Support is growing for a call to halt oil and gas drilling on the Sussex-Surrey border following a string of earthquakes that have been felt as far as Horsham.
South East Green MEP Keith Taylor is backing a call from a leading group of geologists and seismologists for a moratorium on drilling in the region.
The scientists argue that risks associated with continuing drilling operations in the area - which has been hit by 12 earthquakes affecting Horsham, Crawley and Faygate as well as Surrey since April 1 - is too great.
In a letter to The Times, the scientists says: “We believe that public health and the environment are not being adequately protected given the unstable geology, which had not been identified before permits were issued for the currently active drill sites.”
The British Geological Survey is currently investigating the quakes and installing extra seismic monitors to calculate more precisely the depth, location and cause of the quakes.
A spokesman for the survey has already said: “We are unable to say categorically if these earthquakes are related to hydrocarbon exploration or production, mainly because of the uncertainties in our estimates of the earthquake epicentres and particularly depths.”
Four earthquakes measuring up to 3 on the Richter scale - now known as Local Magnitude - took place near Newdigate between Dorking and Crawley on April 1, June 27, June 29 and July 5. Three smaller earthquakes were also later felt. Residents in Horsham, Ifield West in Crawley and Kilnwood Vale at Faygate, as well as in Charlwood, Dorking and Newdigate, also reported feeling the tremors.
There was a further quake at Newdigate on July 10, and four more on July 18.
The recent quakes are the first to have hit the area in the last 50 years. The British Geological Survey spokesman said: “A natural origin for these earthquakes can’t be ruled out at this stage.”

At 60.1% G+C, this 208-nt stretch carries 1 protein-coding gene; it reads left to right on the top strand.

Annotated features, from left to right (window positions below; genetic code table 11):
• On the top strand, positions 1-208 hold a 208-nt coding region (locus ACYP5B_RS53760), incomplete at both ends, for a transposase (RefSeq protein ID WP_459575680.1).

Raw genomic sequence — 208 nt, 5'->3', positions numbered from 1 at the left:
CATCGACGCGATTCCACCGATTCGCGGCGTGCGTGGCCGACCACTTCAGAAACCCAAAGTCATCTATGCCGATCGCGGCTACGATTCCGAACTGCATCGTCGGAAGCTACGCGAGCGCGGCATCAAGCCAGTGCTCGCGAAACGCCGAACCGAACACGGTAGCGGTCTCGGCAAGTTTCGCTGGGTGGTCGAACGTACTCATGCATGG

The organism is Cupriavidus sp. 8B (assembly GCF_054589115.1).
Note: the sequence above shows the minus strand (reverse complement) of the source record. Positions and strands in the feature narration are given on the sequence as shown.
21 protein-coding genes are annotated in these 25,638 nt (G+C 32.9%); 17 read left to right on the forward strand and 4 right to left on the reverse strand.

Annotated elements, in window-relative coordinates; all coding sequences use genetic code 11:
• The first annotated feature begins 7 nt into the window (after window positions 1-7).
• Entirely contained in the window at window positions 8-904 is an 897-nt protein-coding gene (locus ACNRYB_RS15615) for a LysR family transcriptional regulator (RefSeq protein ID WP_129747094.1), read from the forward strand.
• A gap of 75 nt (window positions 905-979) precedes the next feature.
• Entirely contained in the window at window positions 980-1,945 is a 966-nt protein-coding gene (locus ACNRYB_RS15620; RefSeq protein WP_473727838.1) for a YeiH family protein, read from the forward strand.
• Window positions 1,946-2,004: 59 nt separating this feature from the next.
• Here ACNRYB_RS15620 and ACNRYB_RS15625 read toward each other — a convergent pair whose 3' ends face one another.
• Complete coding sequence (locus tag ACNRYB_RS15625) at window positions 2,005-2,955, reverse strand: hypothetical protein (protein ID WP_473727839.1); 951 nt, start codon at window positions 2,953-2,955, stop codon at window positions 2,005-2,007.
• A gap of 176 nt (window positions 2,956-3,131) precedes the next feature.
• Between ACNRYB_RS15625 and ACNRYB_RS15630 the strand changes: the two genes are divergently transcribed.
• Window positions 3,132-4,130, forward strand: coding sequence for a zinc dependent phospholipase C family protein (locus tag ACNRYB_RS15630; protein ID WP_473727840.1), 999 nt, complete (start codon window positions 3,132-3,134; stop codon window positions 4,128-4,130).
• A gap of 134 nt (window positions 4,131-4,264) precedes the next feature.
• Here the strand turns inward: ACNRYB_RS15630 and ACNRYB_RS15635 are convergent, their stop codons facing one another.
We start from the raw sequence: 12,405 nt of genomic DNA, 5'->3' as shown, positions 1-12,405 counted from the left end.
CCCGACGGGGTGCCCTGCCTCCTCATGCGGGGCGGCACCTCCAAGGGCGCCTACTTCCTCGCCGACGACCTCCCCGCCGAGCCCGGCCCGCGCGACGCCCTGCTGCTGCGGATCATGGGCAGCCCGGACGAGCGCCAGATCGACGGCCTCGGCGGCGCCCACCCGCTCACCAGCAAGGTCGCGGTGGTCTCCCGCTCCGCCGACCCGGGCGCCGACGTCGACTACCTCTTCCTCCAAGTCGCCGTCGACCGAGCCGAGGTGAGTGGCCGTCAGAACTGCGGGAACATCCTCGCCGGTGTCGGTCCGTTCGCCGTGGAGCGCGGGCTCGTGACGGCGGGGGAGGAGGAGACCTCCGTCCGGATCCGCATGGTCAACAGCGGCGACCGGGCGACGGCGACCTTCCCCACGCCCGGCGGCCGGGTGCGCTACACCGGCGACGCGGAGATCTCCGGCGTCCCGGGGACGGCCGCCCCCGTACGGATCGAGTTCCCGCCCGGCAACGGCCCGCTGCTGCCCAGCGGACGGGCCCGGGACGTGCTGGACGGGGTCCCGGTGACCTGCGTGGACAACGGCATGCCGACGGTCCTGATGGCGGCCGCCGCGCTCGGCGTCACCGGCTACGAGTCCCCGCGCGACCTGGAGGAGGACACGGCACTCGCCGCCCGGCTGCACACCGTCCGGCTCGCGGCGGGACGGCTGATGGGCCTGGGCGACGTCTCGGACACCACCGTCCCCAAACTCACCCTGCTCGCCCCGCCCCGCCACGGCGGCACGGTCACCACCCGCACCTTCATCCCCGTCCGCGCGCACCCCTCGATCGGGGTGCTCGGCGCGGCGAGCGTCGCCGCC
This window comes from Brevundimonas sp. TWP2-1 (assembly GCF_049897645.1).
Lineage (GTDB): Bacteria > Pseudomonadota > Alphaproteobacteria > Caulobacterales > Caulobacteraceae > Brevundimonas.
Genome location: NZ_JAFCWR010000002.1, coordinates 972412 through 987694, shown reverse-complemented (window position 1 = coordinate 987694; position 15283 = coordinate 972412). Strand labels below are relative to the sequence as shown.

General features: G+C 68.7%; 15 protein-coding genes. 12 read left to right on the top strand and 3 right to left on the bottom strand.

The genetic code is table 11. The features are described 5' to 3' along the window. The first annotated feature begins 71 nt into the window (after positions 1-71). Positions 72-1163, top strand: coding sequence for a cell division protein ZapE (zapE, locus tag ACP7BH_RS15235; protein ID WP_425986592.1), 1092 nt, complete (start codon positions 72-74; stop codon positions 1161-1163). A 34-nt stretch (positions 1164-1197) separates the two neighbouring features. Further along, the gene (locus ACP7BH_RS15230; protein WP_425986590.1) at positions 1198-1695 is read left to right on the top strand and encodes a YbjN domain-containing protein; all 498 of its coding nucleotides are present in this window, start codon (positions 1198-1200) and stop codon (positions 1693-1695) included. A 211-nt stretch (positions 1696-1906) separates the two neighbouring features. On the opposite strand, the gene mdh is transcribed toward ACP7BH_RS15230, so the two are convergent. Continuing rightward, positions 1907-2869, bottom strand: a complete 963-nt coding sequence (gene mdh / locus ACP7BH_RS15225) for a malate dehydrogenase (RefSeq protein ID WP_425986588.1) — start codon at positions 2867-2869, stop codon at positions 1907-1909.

Drilling equipment is currently on site at an oil and gas well known as Horse Hill near Gatwick Airport. But the British Geological Survey says: “We are unable to say categorically if these earthquakes are related to hydrocarbon exploration or production, mainly because of the uncertainties in our estimates of the earthquake epicentres and particularly depths.”
It added: “While it is well known that hydrocarbon exploration and production can result in man-made or ‘induced’ earthquakes, such events usually result from either long term hydrocarbon extraction, or the injection of fluids, for example hydraulic fracturing during production.
“We contacted the Oil and Gas Authority on 28 June to request the status of any operations in the area. Flow testing has been authorised at Horse Hill and the necessary equipment is on site, but flow testing has not yet been carried out.”
MEP Keith Taylor, a member of the European Parliament’s Environment Committee, has been calling for a moratorium on drilling activities for several weeks. In response to the latest scientists’ intervention, he said: “The seismic activity in an area where unconventional fossil fuel drilling and testing is active is clearly extremely concerning. It is also unprecedented in the Weald in the last half a century. At the same time, links between unconventional onshore oil and gas drilling and earthquakes were established almost a decade ago in Lancashire.”
The MEP says, however, he is not drawing any conclusions before the results of an investigation.